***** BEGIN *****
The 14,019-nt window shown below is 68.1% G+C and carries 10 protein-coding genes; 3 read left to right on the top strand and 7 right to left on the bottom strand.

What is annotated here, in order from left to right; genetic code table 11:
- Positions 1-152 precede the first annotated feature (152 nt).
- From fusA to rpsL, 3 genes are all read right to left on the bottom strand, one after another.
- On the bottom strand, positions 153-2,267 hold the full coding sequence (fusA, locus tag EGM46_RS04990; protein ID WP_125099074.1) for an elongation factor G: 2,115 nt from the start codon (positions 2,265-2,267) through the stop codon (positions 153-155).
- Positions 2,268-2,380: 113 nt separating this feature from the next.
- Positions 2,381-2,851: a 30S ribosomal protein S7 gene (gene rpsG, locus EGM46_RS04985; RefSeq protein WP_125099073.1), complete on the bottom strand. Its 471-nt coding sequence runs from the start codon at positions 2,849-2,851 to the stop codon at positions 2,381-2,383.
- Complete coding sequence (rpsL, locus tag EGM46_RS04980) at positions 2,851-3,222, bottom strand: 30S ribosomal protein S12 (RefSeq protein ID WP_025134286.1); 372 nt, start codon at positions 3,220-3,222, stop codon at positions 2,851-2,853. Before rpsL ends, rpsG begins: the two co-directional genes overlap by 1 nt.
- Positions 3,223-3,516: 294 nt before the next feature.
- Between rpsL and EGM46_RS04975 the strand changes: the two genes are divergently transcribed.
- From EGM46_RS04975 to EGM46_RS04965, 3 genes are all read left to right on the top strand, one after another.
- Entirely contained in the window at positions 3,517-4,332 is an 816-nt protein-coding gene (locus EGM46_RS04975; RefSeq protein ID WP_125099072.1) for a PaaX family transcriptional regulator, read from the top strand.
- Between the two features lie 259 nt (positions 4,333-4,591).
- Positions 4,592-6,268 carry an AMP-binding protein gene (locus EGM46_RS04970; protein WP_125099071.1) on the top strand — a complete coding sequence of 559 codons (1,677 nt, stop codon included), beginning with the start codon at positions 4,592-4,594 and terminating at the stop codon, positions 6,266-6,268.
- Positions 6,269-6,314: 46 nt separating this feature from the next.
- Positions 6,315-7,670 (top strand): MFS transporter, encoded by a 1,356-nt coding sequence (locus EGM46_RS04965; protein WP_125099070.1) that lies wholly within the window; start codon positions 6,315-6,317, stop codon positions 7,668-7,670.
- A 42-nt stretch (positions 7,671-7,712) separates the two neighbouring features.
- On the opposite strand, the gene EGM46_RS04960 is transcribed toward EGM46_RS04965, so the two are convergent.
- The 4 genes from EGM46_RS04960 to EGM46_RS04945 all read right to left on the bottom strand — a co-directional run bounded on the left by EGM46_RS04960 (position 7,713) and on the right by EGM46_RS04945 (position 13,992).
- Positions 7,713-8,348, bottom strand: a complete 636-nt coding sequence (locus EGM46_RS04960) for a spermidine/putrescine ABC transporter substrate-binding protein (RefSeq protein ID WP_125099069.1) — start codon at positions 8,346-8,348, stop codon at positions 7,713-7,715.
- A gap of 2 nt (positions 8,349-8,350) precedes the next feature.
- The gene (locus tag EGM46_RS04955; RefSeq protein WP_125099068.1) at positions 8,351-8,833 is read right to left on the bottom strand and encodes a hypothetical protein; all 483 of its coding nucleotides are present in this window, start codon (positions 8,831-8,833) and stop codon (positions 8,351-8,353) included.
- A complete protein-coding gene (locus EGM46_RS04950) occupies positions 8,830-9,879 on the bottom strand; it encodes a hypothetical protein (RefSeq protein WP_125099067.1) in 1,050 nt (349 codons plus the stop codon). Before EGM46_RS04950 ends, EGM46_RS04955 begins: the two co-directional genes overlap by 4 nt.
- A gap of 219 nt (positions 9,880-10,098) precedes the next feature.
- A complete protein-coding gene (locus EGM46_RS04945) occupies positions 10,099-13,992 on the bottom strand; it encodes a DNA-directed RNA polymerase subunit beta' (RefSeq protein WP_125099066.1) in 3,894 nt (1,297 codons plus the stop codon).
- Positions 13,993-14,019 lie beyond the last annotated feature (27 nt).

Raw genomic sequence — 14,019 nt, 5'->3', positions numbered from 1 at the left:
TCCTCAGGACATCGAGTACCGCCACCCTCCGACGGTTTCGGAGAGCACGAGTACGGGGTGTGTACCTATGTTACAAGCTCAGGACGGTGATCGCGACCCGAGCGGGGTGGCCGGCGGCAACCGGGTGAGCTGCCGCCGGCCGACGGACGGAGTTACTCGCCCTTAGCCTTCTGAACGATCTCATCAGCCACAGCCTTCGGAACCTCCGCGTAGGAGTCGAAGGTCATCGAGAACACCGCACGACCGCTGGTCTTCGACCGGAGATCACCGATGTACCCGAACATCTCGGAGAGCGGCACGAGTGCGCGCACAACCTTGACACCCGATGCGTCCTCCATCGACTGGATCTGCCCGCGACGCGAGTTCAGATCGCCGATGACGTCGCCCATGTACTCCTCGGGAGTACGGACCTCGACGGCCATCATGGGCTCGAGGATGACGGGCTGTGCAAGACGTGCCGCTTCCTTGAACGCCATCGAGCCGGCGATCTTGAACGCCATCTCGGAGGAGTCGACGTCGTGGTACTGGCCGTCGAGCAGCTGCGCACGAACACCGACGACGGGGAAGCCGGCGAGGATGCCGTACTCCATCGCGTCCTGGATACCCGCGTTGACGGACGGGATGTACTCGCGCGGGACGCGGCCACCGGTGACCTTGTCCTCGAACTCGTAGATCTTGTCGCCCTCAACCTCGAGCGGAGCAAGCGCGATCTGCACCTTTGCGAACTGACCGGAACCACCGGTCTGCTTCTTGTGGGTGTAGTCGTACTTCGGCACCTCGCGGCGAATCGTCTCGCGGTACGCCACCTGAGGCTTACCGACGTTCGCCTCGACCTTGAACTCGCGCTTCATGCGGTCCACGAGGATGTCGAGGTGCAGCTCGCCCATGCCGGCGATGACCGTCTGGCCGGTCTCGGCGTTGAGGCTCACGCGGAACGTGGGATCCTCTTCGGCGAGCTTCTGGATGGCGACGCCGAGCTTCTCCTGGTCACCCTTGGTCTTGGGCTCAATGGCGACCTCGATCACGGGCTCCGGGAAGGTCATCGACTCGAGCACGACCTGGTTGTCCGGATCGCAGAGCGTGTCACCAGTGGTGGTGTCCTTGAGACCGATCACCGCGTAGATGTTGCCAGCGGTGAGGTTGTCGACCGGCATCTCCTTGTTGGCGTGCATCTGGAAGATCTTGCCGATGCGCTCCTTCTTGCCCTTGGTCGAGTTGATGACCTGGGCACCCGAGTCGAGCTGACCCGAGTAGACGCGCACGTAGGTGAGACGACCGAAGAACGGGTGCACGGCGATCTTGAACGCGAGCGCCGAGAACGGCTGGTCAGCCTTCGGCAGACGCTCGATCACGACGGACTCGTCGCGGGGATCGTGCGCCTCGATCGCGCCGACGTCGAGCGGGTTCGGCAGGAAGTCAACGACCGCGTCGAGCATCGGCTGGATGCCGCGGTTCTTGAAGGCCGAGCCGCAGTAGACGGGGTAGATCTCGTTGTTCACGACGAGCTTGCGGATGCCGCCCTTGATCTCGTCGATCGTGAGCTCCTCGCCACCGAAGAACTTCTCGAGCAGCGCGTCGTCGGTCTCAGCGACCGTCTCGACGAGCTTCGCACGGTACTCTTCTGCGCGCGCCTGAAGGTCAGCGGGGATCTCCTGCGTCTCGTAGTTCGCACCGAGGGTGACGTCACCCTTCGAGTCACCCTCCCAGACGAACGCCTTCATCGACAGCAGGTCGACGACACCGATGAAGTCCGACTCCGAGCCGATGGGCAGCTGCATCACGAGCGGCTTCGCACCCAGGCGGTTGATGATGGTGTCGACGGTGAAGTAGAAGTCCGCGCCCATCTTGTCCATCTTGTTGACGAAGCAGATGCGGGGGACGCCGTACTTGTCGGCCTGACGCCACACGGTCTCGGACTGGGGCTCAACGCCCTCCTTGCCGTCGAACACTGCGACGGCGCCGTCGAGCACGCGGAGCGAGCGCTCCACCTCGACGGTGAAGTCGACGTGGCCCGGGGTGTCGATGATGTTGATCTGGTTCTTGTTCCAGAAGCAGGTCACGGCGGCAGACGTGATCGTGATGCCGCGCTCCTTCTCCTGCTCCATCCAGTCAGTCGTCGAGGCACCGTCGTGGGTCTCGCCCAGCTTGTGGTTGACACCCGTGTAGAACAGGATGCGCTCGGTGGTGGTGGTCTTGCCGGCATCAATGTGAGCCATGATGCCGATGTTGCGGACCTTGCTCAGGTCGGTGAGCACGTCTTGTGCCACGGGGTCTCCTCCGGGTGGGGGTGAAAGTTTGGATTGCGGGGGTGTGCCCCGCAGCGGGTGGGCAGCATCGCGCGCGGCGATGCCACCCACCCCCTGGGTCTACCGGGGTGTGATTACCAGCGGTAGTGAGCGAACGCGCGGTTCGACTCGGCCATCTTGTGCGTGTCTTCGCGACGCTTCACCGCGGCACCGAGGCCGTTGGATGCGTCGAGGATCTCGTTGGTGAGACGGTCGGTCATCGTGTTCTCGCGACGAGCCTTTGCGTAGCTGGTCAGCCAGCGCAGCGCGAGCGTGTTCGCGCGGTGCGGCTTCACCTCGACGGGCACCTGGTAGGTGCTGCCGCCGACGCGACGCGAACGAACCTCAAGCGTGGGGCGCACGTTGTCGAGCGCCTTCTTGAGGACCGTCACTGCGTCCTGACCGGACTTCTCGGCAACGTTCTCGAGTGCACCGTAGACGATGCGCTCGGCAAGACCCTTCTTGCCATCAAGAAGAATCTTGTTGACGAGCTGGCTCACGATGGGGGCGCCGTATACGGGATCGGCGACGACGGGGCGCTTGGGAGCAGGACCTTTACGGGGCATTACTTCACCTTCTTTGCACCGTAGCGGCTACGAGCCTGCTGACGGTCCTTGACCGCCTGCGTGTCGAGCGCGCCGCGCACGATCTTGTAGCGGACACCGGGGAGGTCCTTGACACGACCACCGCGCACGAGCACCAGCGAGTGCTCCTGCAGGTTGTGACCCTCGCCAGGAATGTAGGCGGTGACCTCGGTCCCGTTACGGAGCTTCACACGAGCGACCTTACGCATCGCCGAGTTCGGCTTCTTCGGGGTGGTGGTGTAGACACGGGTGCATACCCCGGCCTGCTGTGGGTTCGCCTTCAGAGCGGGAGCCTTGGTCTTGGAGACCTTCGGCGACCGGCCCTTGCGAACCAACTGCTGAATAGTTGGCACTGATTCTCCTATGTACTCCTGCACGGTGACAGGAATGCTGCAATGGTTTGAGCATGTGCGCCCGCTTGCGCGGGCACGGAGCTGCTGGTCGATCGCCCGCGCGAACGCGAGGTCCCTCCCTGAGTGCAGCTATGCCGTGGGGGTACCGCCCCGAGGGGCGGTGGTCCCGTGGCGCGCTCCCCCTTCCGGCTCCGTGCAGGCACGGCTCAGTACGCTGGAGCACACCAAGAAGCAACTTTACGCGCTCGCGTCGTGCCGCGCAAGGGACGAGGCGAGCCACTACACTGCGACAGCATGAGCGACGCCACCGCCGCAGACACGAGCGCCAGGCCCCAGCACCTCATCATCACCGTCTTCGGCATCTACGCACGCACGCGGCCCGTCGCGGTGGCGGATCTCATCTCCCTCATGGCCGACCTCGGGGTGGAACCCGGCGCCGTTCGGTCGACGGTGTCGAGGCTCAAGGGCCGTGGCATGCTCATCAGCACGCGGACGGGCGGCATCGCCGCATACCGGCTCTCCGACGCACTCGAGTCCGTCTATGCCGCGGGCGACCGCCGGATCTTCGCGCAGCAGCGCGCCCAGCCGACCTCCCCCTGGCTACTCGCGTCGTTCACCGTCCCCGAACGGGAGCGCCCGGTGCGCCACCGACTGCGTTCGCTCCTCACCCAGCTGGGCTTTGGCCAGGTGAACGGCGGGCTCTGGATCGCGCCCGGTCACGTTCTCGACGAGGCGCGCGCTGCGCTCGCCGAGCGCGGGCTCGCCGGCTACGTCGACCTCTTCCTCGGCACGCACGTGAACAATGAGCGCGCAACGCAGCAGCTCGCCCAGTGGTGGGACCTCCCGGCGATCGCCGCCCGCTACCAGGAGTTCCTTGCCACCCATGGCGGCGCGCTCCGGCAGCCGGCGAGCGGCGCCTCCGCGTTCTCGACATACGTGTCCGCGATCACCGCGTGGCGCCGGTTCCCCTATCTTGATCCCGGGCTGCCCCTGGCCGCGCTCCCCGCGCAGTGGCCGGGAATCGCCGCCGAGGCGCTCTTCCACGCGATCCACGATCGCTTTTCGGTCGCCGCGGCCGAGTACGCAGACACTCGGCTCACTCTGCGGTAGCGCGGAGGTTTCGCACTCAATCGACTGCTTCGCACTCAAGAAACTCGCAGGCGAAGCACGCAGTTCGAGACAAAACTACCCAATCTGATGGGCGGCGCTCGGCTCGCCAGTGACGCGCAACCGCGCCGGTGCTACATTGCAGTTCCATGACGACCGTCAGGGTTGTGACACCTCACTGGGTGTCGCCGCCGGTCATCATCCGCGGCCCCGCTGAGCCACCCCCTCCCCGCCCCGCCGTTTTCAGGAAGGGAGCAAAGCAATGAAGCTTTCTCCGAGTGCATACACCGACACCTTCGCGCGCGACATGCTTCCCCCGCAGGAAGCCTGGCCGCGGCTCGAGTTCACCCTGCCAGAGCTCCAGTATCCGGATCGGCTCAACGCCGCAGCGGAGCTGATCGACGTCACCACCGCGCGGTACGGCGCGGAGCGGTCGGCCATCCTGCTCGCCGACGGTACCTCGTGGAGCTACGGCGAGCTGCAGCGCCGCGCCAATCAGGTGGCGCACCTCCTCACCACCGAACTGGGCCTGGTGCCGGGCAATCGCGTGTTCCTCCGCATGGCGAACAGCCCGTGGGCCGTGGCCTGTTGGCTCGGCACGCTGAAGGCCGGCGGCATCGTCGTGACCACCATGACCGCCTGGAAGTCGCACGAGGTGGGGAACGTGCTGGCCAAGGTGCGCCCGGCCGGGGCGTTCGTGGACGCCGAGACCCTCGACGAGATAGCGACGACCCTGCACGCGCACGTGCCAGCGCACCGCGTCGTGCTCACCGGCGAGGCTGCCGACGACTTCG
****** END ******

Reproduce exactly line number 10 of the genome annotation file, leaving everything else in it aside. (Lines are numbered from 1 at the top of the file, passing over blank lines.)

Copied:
- Between rpsL and EGM46_RS04975 the strand changes: the two genes are divergently transcribed.